1989 Formula One season: Wikis

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1989 FIA Formula One World Championship season
Previous: 1988 Next: 1990
Index: Races by country | Races by season
Alain Prost won the title for McLaren-Honda on 76 points.
Prost's team mate Ayrton Senna was the runner up, 16 points behind.
Riccardo Patrese came third on 40 points for Williams.

The 1989 Formula One season was the 40th FIA Formula One World Championship season. It commenced on March 26, 1989 and ended on November 5 after sixteen races. Alain Prost won his third Drivers' World Championship, and his McLaren team were Constructors' champions.

McLaren-Honda won the constructors championship in 1989 with the MP4/5.

Contents

Pre-season

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Technical and rules changes

  • Turbocharged engines had been banned at the end of 1988, as they were felt to be making the sport dangerous, not to mention expensive.
  • In response to the above, a number of new teams were expected to entered the series, and there would be 39 drivers now competing for 26 spots on the starting grid. A one-hour Pre-Qualifying session was instituted, in order to render Qualifying itself manageable. Not all teams were required to Pre-Qualify, and the group of teams required to do so was revised at the halfway point of the season.
    • At the start of the season, new (Onyx) or returning (Brabham) teams had to pre-qualify, along with two Osellas and Zakspeeds and single EuroBrun. Four teams who had run single car in 1988 had to run one car in pre-qualifying at the beginning: Dallara, Coloni, Rial and AGS.
    • At the halfway of the season, Alex Caffi in the 2nd Dallara, both Brabhams and Volker Weidler in the Rial (although he had never got out of pre-qualifying in the 1st half of the season and was soon replaced during the 2nd half of the Season by Pierre-Henri Raphanel) moved up, whilst Gabriele Tarquini's AGS (although he had scored a point for his team), both Larrousse Cars and Roberto Moreno's Coloni, which had only qualify three times and never finished a Grand Prix in the 1st half of 1989 were demoted.
  • Another new regulation[1] decreed by FISA was that, in the interest of safety, the driver's feet must be situated behind the front axle-line. Designers, not thinking of the driver's comfort, simply designed smaller and more cramped cockpits.The problem was first highlighted at the first round, the Brazilian Grand Prix, with focus on the Ross Brawn designed Arrows cars. Both drivers, Derek Warwick and Eddie Cheever, suffered severe cramping and felt the new regulations were in fact making it more dangerous, with Cheever saying that "if (he) got sideways ... (he) simply cannot correct with the steering wheel" due to his lanky frame.[2]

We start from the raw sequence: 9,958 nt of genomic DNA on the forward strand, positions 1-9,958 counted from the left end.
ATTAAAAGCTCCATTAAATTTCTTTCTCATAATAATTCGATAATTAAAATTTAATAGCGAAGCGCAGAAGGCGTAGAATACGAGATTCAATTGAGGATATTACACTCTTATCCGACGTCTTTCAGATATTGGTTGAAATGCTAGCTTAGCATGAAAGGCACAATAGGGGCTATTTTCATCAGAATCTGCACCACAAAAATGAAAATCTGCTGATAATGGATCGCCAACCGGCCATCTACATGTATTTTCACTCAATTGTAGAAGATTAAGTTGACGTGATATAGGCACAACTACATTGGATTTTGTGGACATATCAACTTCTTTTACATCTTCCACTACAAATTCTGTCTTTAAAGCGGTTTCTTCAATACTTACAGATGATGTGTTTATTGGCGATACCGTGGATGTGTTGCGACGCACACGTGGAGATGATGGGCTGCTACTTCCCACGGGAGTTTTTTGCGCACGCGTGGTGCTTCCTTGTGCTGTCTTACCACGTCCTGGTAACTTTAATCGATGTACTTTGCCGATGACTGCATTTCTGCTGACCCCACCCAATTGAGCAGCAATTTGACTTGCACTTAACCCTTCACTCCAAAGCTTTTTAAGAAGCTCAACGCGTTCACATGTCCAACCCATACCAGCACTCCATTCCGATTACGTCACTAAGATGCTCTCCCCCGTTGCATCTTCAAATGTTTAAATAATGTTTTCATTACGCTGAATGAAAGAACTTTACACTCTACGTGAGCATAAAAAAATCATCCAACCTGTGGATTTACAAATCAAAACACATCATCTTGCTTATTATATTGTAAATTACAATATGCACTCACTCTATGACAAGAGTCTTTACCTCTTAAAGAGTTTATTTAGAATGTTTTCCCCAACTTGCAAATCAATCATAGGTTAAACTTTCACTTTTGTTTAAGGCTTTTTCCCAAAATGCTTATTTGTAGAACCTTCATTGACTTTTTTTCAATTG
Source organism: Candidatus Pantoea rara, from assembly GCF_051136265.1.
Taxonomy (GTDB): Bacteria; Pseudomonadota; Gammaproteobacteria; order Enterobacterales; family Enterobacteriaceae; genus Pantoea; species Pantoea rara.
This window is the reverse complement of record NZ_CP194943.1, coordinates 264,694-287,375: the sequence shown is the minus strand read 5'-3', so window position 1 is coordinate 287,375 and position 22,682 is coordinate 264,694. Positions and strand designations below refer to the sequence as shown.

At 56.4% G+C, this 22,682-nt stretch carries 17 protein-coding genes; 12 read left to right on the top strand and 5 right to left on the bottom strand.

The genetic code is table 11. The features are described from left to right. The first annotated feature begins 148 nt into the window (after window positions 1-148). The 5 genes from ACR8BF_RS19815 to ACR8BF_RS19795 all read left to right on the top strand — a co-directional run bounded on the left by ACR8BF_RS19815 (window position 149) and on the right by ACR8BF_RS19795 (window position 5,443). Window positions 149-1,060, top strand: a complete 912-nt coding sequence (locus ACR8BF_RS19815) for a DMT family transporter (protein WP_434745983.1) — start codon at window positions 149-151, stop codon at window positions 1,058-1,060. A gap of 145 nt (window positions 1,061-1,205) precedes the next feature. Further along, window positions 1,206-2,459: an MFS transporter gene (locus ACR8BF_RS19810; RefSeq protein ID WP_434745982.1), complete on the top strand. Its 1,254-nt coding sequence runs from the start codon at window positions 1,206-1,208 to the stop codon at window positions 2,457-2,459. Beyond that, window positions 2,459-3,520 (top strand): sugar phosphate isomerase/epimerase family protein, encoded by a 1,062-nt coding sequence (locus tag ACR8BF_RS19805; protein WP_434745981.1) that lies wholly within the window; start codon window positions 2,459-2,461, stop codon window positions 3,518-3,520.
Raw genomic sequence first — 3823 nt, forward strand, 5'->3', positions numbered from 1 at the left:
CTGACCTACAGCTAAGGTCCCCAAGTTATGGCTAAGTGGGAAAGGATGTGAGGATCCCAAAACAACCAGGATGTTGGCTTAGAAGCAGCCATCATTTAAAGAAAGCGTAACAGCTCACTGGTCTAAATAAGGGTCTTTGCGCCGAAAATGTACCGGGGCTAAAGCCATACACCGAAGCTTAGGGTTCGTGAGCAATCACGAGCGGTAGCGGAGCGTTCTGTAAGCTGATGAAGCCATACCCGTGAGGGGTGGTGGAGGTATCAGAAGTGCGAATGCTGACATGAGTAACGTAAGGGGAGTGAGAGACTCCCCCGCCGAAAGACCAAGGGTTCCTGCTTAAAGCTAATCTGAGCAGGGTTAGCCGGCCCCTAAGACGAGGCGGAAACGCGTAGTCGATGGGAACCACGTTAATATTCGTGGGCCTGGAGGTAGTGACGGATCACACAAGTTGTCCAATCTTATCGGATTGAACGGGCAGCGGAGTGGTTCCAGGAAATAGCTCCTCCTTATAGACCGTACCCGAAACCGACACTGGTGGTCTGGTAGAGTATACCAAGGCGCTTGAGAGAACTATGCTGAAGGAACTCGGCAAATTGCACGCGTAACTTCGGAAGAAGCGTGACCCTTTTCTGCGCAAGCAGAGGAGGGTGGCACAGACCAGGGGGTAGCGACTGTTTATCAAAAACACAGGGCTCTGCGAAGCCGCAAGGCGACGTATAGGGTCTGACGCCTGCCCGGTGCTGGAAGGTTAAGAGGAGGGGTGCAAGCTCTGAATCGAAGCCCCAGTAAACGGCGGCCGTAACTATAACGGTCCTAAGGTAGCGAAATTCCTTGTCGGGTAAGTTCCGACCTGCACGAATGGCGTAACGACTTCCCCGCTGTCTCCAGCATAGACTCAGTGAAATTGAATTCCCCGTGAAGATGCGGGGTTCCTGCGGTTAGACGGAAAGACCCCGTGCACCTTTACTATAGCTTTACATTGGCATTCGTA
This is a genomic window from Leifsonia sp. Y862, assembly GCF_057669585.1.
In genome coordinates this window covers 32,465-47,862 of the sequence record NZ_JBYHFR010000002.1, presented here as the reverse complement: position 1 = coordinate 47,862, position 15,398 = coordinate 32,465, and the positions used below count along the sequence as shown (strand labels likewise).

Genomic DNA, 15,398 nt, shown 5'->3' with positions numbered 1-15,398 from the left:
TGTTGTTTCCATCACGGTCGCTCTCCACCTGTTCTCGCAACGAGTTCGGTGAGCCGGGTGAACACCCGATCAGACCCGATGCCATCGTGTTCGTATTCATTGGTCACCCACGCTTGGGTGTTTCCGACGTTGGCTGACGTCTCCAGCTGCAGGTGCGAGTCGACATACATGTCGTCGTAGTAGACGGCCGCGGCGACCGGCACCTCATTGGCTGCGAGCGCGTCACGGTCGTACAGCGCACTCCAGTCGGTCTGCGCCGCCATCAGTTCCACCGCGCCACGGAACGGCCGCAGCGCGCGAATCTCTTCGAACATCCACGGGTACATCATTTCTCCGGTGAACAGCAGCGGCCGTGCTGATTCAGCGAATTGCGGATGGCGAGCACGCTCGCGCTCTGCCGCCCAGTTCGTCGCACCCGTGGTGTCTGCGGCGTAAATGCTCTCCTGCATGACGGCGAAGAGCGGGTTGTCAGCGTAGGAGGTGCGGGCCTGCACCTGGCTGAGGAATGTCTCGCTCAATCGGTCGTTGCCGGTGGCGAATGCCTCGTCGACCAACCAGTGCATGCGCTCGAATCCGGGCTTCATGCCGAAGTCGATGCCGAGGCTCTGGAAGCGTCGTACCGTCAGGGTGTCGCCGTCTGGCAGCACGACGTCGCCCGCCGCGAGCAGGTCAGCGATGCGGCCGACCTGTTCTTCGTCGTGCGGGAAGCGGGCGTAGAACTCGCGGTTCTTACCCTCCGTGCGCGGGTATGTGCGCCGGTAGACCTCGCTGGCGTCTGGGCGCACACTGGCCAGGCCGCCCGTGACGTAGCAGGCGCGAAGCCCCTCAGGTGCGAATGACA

Team and Driver Changes

Race-by-Race

Race One: Brazil

The climate as the Formula One circus arrived at Jacarepagua was one of much optimism in what many saw as a new age, with many revelling in the brutal and much more appealing sounds of the V10 and V12 engines. Brazil proved to be an excitement filled race, and dramatic too. Qualifying had a few surprises, with Riccardo Patrese scoring a front row position next to the home favorite, world champion Ayrton Senna. Williams and Renault were both surprised by the position, but both highly pleased with Thierry Boutsen qualifying fourth alongside the high powered Ferrari of Berger.

The race started with a bang, as Senna's hopes at a home grand prix victory were dashed as he squeezed Berger a little too much. Senna went on to finish two laps down whilst Berger retired on the spot.

Double world champion Alain Prost's McLaren had been having problems all weekend, and when his two stop strategy was ruined by a clutch failure, he knew he had to continue the race on one set of tyres. He finished second. Nigel Mansell secured a surprising win for the Scuderia, with no problems despite ongoing gearbox faults all weekend and winter testing. The final step of the podium was taken by local Maurício Gugelmin.

Race Two: San Marino

At Imola, "normal service" was resumed. McLaren settled on the front row of the grid and stayed that way for the race, with Mansell's Ferrari retiring midway with gearbox issues. Gerhard Berger, despite showing promise by setting the fastest time in the wet Friday qualifying, suffered a brake problem and careered off the track at Tamburello at high speed, forcing the race to be stopped after the third lap. Berger miraculously survived with just a broken rib, shoulder bone and burns to his back and hands. He gave a thumbs up and the race was restarted not too long after. Senna went on to win with Prost second. Patrese's engine failed and Boutsen was disqualified (but he got his 4th position back in an appeal), so the third place was taken by the Benetton Ford of Alessandro Nannini.

After the Grand Prix, Prost seemed disgruntled and said he wished to not make a comment on the race, other than that "orders were not respected". Senna refused to comment on the matter. Before the race at Monaco, Prost said he wanted "nothing to do with (Senna)" and refused to speak with him.

Race Three: Monaco